This slide shows our old and well known example which uses double checked locking, but this time with a little difference. This time we have made the variable instance a volatile field. Making it volatile will ensure that the write to initialize the LoneRanger object and the assignment of that instance to the field instance will not be reordered. This elimitaes the problem of seeing an uninitialized Singleton object.
slide 24 (Singleton With Static Initializer):
After doing all these coding gymnastics, in this slide we show a solution which is probably the simplest solution for creating a thread safe Singleton. Instead of instantiating the Singleton in
getInstance(), we use a static initializer, which will instantiate the Singleton when the class is loaded. Java semantics ensure us that all static fields of a class will be completely initialized before the class is available for use. This means that the field instance will be properly initialized before anyone makes use of the class to get an instance of the Singleton.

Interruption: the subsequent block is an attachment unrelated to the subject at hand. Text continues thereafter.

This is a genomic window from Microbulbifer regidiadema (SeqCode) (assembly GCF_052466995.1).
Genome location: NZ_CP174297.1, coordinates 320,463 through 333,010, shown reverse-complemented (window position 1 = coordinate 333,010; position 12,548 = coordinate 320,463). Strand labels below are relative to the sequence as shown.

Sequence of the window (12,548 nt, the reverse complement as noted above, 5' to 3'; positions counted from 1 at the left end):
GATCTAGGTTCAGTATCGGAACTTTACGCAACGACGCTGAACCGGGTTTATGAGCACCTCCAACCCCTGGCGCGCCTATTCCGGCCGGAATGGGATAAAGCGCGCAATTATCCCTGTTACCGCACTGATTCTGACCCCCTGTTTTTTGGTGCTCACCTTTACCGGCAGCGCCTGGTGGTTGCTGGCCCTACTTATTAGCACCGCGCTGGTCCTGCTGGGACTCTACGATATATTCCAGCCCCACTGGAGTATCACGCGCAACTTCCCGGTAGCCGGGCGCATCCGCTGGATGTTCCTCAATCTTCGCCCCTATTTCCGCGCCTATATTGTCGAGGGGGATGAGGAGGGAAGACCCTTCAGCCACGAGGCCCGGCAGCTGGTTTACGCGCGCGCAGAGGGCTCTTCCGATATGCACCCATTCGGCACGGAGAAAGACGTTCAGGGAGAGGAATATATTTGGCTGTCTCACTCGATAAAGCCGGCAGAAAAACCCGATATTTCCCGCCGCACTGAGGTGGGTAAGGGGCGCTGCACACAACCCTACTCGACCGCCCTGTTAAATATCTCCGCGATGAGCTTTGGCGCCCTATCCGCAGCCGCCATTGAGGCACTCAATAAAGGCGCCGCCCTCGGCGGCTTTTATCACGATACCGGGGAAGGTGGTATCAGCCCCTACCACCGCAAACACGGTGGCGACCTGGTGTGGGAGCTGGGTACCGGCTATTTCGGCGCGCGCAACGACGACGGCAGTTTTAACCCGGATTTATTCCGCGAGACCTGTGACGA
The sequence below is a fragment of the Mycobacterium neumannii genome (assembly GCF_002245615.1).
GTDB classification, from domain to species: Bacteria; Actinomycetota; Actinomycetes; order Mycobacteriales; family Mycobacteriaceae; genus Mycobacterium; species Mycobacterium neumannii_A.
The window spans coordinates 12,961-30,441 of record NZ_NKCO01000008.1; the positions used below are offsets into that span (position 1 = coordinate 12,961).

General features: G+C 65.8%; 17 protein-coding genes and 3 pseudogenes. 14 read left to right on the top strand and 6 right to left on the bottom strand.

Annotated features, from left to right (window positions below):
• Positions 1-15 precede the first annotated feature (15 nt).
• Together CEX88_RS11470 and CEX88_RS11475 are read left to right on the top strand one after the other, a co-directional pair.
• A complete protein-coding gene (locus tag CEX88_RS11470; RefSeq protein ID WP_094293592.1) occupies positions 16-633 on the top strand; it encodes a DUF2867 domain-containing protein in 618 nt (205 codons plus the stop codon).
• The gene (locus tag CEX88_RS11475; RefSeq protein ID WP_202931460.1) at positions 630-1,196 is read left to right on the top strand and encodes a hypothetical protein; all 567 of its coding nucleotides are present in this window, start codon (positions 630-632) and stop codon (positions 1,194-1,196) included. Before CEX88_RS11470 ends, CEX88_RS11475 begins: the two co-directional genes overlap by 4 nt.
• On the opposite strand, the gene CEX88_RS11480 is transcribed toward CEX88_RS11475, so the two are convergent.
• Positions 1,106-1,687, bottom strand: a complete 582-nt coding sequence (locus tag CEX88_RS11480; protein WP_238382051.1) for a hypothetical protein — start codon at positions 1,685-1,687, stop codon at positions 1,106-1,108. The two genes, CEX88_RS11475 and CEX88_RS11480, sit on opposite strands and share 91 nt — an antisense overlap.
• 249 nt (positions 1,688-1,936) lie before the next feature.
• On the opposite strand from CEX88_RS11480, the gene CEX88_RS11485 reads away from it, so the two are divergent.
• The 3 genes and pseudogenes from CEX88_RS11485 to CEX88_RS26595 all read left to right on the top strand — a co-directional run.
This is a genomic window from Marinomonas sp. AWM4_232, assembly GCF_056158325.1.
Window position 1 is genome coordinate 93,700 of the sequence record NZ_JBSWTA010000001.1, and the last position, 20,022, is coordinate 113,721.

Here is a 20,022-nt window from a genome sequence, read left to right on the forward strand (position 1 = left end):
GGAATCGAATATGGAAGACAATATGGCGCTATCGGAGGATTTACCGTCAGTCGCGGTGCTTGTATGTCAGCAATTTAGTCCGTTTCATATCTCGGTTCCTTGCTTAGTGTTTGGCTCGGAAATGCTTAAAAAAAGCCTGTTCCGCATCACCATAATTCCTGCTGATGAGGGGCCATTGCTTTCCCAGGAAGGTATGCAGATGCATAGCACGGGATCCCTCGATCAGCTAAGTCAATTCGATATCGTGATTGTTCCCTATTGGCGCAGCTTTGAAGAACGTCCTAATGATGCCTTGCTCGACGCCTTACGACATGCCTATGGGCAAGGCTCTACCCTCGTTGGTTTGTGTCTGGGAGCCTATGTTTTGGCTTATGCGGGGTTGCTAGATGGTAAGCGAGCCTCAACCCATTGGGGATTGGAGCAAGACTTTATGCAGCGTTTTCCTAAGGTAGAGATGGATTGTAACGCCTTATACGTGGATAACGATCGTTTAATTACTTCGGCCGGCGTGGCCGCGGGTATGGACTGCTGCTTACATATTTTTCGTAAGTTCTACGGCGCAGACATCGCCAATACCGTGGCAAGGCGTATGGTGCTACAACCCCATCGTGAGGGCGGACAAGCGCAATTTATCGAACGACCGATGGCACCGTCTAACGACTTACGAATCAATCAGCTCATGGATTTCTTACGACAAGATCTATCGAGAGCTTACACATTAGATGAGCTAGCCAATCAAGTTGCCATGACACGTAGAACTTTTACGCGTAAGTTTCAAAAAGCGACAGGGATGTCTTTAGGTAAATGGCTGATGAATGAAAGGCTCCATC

slide 25 (Singleton With Static Initializer):
In this slide we understand the pros and cons of using a static initializer. Even though using a static initializer is the simplest solution, it is possible that everything the Singleton needs to initialize itself may not be available when the class is loaded (which causes the static initializer to be invoked). It is also possible that the Singleton may be eagerly loaded, which may result in greater loading time for our application, something that may be undesirable if instantiating the Singleton is an expensive operation.
slides 26, 27, 28 (Summary):
In these slides we summarize the main points covered in the presentation till now.
slide 29 (Resources):
Links to some very good and relevant articles, including my favorite article by Bill Pugh.
slide 30 (Thank You):